Short interest rates at IB

Discussion in 'Order Execution' started by stock777, Jun 11, 2008.

  1. Does anyone know exactly what the short rebate rates mean as reported by IB.

    Stock A

    Rate (- 5.5 %)

    Stock B

    Rate (+ 1.5 %)

    What exactly does this mean and since they dont pay anything unless you are short over 100k, how does this affect smaller short positions?

    I see some stocks with huge negative rates, presumably these are costly to borrow.
  2. dont


    How do you see the rates?
  3. so not one of you twits knows the answer to this simple question?
  4. Ok let me take a stab at it.
    There are two types of stocks in the stock loan world. General Collateral (GC names) and Specials (hard to borrows.

    In General Collateral names you have to post 102% of the value of the stock to borrow it. That collateral is reinvested and the brokerage will pay you a percentage of the invested returns. If the number is ZERO then you are basically loaning your brokerage money and they invest it over night. I have explained in other places how this is the way brokerages make money.

    In the Special names the 'rebate'.....the percentage of the invested returns that are payed to you....often goes to zero naturally and in the really hard to borrow names the borrower must PAY a commission in order to borrow. Hence the negative rebate rate.

  5. mskl


    that is correct.

    Mr. Downey: I remember when you use to work for this particular Brokerage firm....

    Here is some advice for you folks at OneChicago. You should list every one of these "hard to borrow" names on your Exchange. Not only should they be listed but a tight continuous market should be posted - and you will get lots of business.....

    This is how you can take business away from Equity exchanges as many of us can't sell these hard to borrow names.

    You also might want to consider expanding your trading hours to the pre and post market...
  6. Our plan is to list more of the hard to borrow names but there is a problem. Marketmakers are subject to the same locate process as everyone else (more or less) and are therefore reluctant to expose themselves to risk. We have minimum bid/ask requirements for the marketmakers and given the volatility in the rebate rates for the Specials they aren't too motivated to be making tight markets because it is so difficult to quantify the risk.

    But it is not a dead issue. The Stock Loan process is one of the murkiest on Wall Street and is dominated by the large Prime Brokers. As I have mentioned in other posts it is always the head of Stock Lending who has the up/down vote on whether the firm will allow customers to trade SSF. Can to guess where they stand? Now they sometimes have the stocks in their inventory but often times they have to go to the pension and endowment funds who are by nature big, diverse buyers of stock. They 'borrow' from the pension funds (which are supposed to be acting as fiduciaries for the pension investors) and pay 20-50 basis points in return but then turn around and charge 60 to 7500 basis points to the customers. It really is outrageous. So from my point of view the pension funds should be bringing their inventory to the market to facilitate short sellers but they want no counterparty exposure, transparency and a centralized location. This is exactly what OneChicago offers but if they begin to do this who do you think will benefit and who do you think will begin to suffer? So who has an incentive to keep customers and pensions from meeting in the middle?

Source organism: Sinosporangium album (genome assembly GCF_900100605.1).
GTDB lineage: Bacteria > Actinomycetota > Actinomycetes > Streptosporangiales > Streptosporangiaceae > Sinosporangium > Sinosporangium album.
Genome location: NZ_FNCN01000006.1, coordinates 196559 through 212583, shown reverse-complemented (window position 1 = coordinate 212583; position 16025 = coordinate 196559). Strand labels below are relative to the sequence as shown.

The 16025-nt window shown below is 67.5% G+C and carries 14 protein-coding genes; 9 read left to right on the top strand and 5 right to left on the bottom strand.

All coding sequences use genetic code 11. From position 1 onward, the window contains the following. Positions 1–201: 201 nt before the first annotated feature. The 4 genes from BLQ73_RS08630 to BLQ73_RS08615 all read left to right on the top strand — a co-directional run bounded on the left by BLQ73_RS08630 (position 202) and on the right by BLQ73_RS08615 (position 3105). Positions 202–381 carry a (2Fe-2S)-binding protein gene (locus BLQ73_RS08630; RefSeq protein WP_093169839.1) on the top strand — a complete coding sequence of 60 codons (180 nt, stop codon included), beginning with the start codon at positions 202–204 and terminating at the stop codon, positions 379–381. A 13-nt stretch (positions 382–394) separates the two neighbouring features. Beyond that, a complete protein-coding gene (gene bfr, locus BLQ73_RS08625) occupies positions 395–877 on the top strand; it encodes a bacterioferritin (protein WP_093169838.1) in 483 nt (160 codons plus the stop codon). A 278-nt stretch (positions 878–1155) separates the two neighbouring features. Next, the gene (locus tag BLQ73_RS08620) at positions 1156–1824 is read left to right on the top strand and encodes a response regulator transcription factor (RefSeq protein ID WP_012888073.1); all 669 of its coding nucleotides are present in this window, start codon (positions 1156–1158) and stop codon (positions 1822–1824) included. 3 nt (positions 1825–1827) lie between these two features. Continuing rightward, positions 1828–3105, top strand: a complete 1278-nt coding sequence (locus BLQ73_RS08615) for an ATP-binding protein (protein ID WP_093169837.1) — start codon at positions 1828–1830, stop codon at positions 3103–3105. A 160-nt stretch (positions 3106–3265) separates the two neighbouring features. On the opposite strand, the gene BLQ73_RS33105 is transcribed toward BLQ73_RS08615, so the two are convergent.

What we are attempting to do is change market structure. That, I am afraid, is going to take a bit of time.

  7. mskl


    I understand what you are saying. But keep in mind that option market makers in those same hard to borrow names will post markets - markets that take into account the fact that it may be difficult to hedge (i.e synthetics generally trade at cheaper levels relative to the stock to account for the huge borrowing costs)

    Having said this - let's say you have a hard to borrow name (XYZ) and if your market makers were to post markets at some sort of discount to Fair Value (based on borrowing factors) - Then at least investors could short the stock in an easy format (without using equity options and without the risk of being bought in) and anyone who wants to buy that stock should buy the SSF instead of the equity because it will trade at a cheaper price (FV). Delivery is an issue - yes - but you could also settle the SSF's to cash. Bottom line is as you say you have to attempt to bring the buyers and sellers together and reduce that huge markup in borrowing rates. The first step would be to have market makers post markets in these types of issues - and when things trade at a discount - then the buyers should come in. Yes it will take time but it seems to me there is something there for you guys - an advantage over the equity market. Best of Luck.
  8. I cannot see SSFs (in individual names) settle in cash. Changing delivery will mess up all the people who are using using them as exchange for delivery vehicles (interest rate vehicles). Plus you are going to need a rule change. Unlikely.
  9. mskl


    Off the top of my head - I believe that I have seen some that settle in cash but those might be European....
  10. Aside from our Narrow Based Indices which are settled in cash all other SSF do in fact settle into long or short CUSIP positions. This is a feature and not a bug.

    EUREX does in fact offer SSF trading settling in cash but we have no plans to adapt our contracts.

    #10     Jun 13, 2008